If you want to commit to using wood-chair as proof of "creation", then you by definition are saying that the universe resulted from the same kind of process as wood-chair.

    Quote Originally Posted by Squatch347 View Post
    You mean like the ones I've quoted throughout this thread? Or are you engaging in a no true scottsman fallacy?
    No, I mean the two examples you provided as support for the creation of the universe (wood-chair, which isn't valid since it's a different kind of creation, and virtual particles, which aren't valid since their creation isn't actually observed)

    Quote Originally Posted by Squatch347 View Post
    Remind me again, which one of the two of us actually has physics training?
    Oh that's right, I forgot that ODN was where real physicists came to suss out the truth behind the origins of the universe. Really, Squatch, such a statement from you only highlights how little weight KCA actually carries.

    Quote Originally Posted by Squatch347 View Post
    Welcome to a begging the question fallacy. You are insisting that the only support for the premise is the premise itself.
    No, I'm insisting that you have the intellectual honesty to make valid comparisons when grasping at straws for support of P1. As it stands, we have no observed instances of things beginning to exist in the sense that you are attempting to use it in your argument. All you've offered is observed instances of things beginning to exist (in the case of wood-chair), and not-observed instances of things beginning to exist (in the case of virtual particles, only their effects have been observed), both of which take place inside an already-existing universe. Therefore, P1 remains unsupported and incoherent.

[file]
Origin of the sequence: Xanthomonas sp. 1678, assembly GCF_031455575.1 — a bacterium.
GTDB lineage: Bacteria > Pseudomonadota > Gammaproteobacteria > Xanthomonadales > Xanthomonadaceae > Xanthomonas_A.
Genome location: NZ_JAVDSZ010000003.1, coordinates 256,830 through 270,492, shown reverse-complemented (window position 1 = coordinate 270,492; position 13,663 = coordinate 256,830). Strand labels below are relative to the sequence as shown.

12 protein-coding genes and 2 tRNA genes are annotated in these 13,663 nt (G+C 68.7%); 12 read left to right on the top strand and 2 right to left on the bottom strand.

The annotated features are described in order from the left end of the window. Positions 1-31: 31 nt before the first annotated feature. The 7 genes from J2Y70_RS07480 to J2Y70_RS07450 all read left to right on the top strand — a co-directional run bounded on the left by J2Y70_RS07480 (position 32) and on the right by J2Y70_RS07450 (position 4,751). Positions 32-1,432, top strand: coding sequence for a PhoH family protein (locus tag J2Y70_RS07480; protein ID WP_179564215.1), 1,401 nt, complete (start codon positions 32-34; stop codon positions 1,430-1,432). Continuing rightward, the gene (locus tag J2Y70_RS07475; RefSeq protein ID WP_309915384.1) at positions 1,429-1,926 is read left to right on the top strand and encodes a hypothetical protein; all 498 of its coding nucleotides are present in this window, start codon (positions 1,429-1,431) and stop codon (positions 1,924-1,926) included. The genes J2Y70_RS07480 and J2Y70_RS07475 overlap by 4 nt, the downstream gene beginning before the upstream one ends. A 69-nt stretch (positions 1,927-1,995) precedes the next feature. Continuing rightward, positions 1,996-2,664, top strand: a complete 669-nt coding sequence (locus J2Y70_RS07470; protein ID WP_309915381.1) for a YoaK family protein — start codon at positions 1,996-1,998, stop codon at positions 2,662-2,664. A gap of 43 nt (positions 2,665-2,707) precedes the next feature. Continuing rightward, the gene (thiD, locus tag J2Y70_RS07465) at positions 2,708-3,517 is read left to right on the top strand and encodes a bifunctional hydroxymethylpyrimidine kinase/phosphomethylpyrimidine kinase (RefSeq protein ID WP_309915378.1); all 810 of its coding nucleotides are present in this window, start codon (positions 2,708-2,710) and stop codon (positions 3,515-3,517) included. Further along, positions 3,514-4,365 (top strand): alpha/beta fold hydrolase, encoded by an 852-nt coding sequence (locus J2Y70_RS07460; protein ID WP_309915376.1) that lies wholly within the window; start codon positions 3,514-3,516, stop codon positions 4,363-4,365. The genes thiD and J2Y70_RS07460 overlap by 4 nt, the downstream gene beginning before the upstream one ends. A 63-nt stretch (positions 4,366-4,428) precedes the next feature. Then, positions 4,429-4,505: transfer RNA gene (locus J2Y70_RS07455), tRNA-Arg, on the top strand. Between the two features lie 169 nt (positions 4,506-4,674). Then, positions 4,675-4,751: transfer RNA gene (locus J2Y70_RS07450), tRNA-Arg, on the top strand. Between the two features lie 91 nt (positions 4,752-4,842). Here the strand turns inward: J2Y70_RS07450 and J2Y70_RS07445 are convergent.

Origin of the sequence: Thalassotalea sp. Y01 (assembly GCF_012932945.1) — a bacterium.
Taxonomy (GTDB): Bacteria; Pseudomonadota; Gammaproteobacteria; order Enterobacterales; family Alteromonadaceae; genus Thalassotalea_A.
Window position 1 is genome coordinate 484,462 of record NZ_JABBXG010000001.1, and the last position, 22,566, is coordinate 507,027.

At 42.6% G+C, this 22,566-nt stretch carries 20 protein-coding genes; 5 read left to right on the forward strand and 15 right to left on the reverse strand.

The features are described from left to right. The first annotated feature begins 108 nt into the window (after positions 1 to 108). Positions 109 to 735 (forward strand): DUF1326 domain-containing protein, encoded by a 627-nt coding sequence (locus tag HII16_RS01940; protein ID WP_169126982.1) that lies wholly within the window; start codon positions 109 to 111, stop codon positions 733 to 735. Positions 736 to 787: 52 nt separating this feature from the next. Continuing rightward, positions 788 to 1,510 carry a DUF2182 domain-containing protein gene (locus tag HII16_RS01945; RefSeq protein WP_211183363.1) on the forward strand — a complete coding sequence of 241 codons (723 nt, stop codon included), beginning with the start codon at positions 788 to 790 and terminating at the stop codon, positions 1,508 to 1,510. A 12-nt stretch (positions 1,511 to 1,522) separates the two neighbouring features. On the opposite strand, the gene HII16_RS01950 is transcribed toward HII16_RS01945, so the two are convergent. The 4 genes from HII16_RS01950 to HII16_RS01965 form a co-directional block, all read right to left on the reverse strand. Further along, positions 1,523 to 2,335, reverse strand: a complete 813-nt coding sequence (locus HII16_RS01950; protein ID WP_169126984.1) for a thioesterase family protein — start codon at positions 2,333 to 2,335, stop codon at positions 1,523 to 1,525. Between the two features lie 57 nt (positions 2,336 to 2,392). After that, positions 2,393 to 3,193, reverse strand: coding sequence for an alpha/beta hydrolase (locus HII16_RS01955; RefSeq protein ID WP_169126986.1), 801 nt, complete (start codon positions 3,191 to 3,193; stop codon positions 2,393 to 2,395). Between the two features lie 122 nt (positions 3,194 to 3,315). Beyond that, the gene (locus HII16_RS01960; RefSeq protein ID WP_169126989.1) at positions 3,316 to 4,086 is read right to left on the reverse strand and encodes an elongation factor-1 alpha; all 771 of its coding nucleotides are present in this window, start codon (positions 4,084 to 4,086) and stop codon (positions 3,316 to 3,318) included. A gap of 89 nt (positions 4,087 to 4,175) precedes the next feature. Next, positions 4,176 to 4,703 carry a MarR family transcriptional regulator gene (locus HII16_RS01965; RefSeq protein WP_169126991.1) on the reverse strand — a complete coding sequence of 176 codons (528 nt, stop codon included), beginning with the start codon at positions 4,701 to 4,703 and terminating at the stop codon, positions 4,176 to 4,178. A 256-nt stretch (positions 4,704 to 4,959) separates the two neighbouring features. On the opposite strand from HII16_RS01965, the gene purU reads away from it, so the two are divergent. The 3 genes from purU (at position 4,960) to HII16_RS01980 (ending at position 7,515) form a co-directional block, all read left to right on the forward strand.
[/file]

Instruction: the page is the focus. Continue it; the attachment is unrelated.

Quote Originally Posted by Squatch347 View Post
    I should take a step back and discuss the consequences of rejecting premise 1 as you have. You can either mean: a) things cannot begin to exist, they must always exist or b) things can begin to exist without a cause.
    No, the consequence of rejecting P1 is that one maintains rational skepticism. No further conclusions must be reached if we don't even know what you're talking about. Please provide a coherent explanation for P1 in the sense that you are using it with the universe.

    Quote Originally Posted by Squatch347 View Post
    the consensus scientific opinion that this universe, and its dimensions did, in fact begin to exist
    Do you mean there are scientists which say that there was nothing and then there was the universe? Please provide a coherent explanation for P1.

    Quote Originally Posted by Squatch347 View Post
    Your attempt to limit the principle to our universe only is a remnant of 1950s thinking that was long ago abandoned in physics.
    I have not attempted to limit any principles to our universe only. I've explained why your use of the terms is ambiguous and why your examples fail to serve as support for even just your 1st premise.

  4. #284
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    Re: Theistic beliefs are not rationally justified

    Quote Originally Posted by futureboy View Post
    You are using the "creation" of a chair (meaning the change from wood to a chair - something existed and then something else existed, the process between them being called "creation")
    How does my example (the creation of the chair) not meet the definition offered?